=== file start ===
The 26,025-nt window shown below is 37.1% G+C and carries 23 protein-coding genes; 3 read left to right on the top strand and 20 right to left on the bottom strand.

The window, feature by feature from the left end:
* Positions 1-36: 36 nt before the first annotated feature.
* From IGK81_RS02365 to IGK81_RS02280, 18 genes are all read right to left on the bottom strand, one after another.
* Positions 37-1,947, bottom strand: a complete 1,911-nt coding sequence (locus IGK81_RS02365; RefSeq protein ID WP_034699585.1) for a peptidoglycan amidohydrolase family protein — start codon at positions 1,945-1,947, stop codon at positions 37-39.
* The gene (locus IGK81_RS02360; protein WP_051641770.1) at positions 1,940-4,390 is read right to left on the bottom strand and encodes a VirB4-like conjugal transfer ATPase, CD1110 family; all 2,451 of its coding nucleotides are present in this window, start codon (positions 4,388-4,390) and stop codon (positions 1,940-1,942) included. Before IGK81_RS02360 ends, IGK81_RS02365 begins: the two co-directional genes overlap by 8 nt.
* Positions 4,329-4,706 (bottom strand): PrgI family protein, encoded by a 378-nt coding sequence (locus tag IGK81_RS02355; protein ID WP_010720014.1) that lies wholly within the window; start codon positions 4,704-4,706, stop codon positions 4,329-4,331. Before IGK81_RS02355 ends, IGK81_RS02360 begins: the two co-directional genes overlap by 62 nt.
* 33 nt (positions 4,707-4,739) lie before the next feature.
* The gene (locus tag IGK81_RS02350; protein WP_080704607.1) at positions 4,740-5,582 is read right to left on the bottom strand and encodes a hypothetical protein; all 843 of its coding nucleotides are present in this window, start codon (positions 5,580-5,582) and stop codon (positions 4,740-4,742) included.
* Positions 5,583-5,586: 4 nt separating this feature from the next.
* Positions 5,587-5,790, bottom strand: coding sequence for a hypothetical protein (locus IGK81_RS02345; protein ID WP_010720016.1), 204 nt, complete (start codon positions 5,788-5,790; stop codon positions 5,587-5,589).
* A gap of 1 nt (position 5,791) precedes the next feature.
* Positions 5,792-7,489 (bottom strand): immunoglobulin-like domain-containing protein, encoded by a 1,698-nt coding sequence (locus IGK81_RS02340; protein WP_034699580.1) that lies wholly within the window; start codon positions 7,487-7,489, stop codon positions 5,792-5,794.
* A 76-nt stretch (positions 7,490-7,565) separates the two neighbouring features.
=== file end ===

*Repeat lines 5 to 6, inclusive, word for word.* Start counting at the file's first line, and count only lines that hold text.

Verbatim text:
* Positions 37-1,947, bottom strand: a complete 1,911-nt coding sequence (locus IGK81_RS02365; RefSeq protein ID WP_034699585.1) for a peptidoglycan amidohydrolase family protein — start codon at positions 1,945-1,947, stop codon at positions 37-39.
* The gene (locus IGK81_RS02360; protein WP_051641770.1) at positions 1,940-4,390 is read right to left on the bottom strand and encodes a VirB4-like conjugal transfer ATPase, CD1110 family; all 2,451 of its coding nucleotides are present in this window, start codon (positions 4,388-4,390) and stop codon (positions 1,940-1,942) included. Before IGK81_RS02360 ends, IGK81_RS02365 begins: the two co-directional genes overlap by 8 nt.